The other component of that framework was design. Kvaerner hired Foster + Partners in 1996 to draw up an office tower for the Baltic Exchange site. From the start, the task of this design was to realign risk imaginaries so that for Rees and his City Corporation constituency the risk of denying permission for a tall building would seem to exceed the risk of granting it. The Foster firm responded with the Millennium Tower project, an implausible proposal imagining a skyscraper with 1,700,000 square feet of floor space that, at 385 meters tall, would have dwarfed every other building in Europe.
This design was a provocative bargaining posture signaling to the heritage lobby and the City Corporation that the new owner expected to be able to build a tower on the Baltic Exchange site. Shortly afterward the Foster firm prepared a more realistic 170 meter version for Kvaerner to show to prospective occupiers.
When Swiss Re retained Foster + Partners following its purchase agreement with Kvaerner, the architects generated a new version of this shorter tower, 100 meters tall, and entered multiparty planning discussions. From February 1998 through summer 2000, Foster + Partners and Swiss Re worked closely with Rees and his staff, in conversations incorporating English Heritage and other interested parties, to generate a series of variations on the design that culminated—following procedural challenges, lawsuits, and debates in the press—in the approval in August 2000 of a design close to the completed building. Rees allowed Swiss Re to develop a large volume of office space in a tower just three meters shorter than the NatWest Tower. In return, he extracted concessions: the building would provide a public plaza, it would accommodate retail uses, and it would achieve a high standard of “design quality.”35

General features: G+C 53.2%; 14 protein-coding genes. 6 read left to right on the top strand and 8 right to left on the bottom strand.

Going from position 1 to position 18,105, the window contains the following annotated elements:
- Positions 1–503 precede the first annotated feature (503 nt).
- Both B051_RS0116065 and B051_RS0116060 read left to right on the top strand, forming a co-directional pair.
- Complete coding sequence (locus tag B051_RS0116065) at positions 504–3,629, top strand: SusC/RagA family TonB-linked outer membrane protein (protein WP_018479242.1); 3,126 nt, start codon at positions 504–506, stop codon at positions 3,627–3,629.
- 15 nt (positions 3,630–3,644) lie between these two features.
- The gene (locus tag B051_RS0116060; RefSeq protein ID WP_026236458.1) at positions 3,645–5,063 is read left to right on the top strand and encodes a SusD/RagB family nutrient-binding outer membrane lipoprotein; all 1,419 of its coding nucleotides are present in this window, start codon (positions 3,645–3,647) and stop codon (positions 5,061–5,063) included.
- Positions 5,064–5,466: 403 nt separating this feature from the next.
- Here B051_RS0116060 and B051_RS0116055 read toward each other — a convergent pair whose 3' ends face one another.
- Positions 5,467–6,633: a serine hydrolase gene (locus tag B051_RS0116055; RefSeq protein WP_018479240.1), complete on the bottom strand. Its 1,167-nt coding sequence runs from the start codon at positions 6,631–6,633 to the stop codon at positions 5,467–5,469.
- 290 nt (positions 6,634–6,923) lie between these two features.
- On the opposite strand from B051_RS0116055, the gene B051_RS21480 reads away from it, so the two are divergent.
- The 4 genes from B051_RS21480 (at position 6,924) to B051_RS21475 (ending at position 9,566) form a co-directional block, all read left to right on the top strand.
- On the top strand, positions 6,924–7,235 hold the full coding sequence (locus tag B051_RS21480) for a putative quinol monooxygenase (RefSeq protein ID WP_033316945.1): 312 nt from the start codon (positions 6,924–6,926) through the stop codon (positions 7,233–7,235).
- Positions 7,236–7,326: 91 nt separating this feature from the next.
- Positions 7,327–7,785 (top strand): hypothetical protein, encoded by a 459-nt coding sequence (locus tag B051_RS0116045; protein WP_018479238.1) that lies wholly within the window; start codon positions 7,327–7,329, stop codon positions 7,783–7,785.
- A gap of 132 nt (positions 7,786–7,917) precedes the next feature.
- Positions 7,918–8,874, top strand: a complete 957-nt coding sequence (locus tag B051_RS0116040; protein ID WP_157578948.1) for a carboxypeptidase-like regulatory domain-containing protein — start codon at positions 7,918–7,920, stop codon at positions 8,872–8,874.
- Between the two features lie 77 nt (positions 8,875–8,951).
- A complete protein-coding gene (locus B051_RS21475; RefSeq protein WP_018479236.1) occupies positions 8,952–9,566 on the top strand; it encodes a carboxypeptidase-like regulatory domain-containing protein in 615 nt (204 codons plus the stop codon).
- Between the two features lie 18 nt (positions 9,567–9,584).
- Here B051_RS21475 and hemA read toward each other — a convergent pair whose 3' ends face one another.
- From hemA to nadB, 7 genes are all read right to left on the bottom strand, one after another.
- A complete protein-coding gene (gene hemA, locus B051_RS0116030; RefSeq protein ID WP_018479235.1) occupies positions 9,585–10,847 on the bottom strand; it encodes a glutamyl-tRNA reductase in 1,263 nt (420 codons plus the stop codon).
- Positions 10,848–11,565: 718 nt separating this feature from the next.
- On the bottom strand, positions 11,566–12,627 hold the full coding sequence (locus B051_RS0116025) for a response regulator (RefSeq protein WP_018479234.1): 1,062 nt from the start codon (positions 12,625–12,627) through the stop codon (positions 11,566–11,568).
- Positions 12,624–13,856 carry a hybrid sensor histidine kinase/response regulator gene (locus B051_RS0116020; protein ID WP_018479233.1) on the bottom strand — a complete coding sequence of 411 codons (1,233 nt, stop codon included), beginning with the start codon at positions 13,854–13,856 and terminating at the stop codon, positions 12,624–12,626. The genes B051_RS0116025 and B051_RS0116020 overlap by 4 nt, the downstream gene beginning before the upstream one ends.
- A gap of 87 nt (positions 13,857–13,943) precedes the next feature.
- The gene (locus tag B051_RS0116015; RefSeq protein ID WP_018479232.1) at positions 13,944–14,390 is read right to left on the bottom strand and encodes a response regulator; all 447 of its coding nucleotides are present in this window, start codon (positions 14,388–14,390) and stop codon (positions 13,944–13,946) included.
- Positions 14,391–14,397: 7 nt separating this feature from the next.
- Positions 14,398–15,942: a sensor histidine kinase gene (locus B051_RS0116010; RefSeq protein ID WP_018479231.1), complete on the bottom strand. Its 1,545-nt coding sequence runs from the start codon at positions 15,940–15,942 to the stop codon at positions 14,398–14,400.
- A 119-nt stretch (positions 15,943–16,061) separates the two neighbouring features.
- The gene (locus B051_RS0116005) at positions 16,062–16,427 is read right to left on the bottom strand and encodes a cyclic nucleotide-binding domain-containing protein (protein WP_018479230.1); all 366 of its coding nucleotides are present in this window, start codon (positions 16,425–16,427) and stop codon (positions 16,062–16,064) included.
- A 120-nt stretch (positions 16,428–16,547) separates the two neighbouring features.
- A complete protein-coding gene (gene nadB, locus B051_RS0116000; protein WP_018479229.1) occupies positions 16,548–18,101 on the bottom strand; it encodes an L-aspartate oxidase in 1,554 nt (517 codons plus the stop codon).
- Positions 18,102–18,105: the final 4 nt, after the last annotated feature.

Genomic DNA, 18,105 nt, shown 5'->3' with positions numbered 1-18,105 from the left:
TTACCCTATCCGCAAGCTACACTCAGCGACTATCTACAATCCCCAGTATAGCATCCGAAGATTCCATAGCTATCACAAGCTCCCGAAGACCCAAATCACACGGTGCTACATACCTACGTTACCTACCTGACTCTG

The granting of planning consent for 30 St Mary Axe did not only reflect a shift in policy regarding this particular site. It also initiated a new regime of spatial regulation governing development in the City. Codified two years later in a new Unitary Development Plan, this regime welcomed high-rise towers within “clusters” that deferred in some degree to the view corridors around St Paul’s Cathedral, so long as the new buildings provided public amenities and exemplified quality design.
Towers permitted under this new regime include Heron Tower, the Leadenhall Building (The Cheesegrater), Broadgate Tower, the Pinnacle, and 20 Fenchurch Street (The Walkie-Talkie).36